Cape Towns

Cape Towns

From Chicken Soup for the Soul: Thanks Mom

Cape Towns

When I was a boy of fourteen, my father was so ignorant I could hardly stand to have the old man around. But when I got to be twenty-one, I was astonished at how much he had learned in seven years.
~Mark Twain

When I was seventeen... it was a very good year. That was when I first visited Cape Cod. However, and this is a very big however—I was with my mother. We stayed in Hyannis. I hated being with my mom. And she knew it. She made several references to my sulking. I snapped back with something sweet like, “I wish I was never born.” Then we exchanged more clichés.

“Wait until you have a daughter of your own.”

“I’m never having children.”

“That’s what you say now.”

Mom tried to make our visit better by taking me to Provincetown. She figured I’d relate to a place that’s not on the middle class map. You see, I wore beads and headbands back then. She meant well. What mother doesn’t? But Provincetown? Oy, what a mistake.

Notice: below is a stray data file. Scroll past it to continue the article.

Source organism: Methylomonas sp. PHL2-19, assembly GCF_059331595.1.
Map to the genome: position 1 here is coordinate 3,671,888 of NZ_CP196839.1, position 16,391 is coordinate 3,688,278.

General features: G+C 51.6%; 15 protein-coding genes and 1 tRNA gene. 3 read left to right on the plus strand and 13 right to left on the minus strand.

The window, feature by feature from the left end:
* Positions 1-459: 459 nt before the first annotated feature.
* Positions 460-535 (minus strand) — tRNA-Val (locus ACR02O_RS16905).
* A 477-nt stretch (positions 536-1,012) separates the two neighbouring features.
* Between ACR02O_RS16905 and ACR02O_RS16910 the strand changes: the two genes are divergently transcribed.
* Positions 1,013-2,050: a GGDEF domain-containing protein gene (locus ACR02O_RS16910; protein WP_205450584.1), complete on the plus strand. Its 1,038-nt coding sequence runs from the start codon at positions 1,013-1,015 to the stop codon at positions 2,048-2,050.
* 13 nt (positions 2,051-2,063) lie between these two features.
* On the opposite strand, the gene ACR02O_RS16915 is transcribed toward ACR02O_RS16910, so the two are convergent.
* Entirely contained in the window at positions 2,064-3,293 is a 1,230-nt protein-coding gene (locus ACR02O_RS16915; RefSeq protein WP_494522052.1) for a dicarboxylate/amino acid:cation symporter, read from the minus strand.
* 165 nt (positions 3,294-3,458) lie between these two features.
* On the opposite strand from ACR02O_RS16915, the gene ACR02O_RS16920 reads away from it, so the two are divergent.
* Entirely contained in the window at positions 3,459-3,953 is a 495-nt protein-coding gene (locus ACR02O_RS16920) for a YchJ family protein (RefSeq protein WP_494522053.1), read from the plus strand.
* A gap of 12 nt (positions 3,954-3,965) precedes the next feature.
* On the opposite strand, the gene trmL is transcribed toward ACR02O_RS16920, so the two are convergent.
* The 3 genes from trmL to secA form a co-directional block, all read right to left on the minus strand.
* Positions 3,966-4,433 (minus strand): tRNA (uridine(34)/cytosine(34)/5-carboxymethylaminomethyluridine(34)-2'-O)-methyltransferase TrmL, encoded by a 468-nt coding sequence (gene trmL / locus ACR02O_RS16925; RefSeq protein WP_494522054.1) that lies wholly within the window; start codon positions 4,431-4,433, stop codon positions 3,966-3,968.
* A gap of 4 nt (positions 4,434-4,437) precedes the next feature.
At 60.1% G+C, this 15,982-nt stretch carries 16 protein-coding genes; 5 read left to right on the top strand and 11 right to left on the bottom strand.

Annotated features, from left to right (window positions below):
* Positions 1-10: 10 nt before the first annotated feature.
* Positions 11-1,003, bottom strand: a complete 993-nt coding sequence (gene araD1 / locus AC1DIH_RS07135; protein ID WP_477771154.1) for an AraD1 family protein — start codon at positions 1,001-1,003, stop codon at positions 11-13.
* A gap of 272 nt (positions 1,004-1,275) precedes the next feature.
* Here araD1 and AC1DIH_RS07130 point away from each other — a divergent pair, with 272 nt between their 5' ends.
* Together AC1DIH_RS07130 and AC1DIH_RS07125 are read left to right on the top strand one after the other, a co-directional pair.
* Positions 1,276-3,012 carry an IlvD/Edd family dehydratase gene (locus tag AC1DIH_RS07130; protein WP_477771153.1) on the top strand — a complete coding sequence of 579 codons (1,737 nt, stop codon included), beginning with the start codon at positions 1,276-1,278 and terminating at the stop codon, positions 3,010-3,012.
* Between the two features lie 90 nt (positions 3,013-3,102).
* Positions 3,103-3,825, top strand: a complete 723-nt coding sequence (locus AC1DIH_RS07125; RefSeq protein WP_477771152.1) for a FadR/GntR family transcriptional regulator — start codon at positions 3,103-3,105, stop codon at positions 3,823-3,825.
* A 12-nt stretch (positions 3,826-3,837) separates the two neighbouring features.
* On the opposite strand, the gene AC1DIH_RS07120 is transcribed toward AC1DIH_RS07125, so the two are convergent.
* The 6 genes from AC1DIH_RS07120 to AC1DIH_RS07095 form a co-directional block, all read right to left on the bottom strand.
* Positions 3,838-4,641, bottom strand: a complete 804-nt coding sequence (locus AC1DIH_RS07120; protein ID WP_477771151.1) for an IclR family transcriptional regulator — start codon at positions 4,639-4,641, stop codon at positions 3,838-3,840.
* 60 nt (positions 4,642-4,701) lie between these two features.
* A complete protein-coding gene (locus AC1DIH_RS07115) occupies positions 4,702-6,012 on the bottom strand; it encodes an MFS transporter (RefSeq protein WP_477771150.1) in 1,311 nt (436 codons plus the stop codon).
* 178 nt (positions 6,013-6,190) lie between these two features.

This is not only a beautiful quaint artists’ colony on the tip of Cape Cod. It’s a wonderfully unique place inhabited by, as Marlo Thomas once put it, people who are “free to be you and me.” Provincetown’s folks live just like they’d like to live, in a community where they are accepted and welcomed regardless of their lifestyles. But my mother, from upscale Baltimore, never associated with anyone other than the conservative members of our synagogue. So when she saw a man in a dress, she had a conniption.

As we were strolling through the wild and wonderful carnival-like Commercial Street, she screamed, “Do you see that?”

Being seventeen, and definitely not into being uncool, I saw the person in the red chiffon dress. Then I said, “I don’t know what you’re talking about.”

“Isn’t that a man?”

Frankly, I wasn’t sure. But I figured whatever she said in this phase of my life was most certainly wrong and worth arguing about. “Not every human being on earth is a middle class person from Baltimore, MO-THER.”

Then she wanted to go in a store. “Let’s find something for your Aunt Ruth.” The shop’s sign read, “Eros.”

“Mom,” I pulled her away. I knew they sold primarily erotic things, and of course mothers know nothing about any of that. “Let’s go have a lobster.”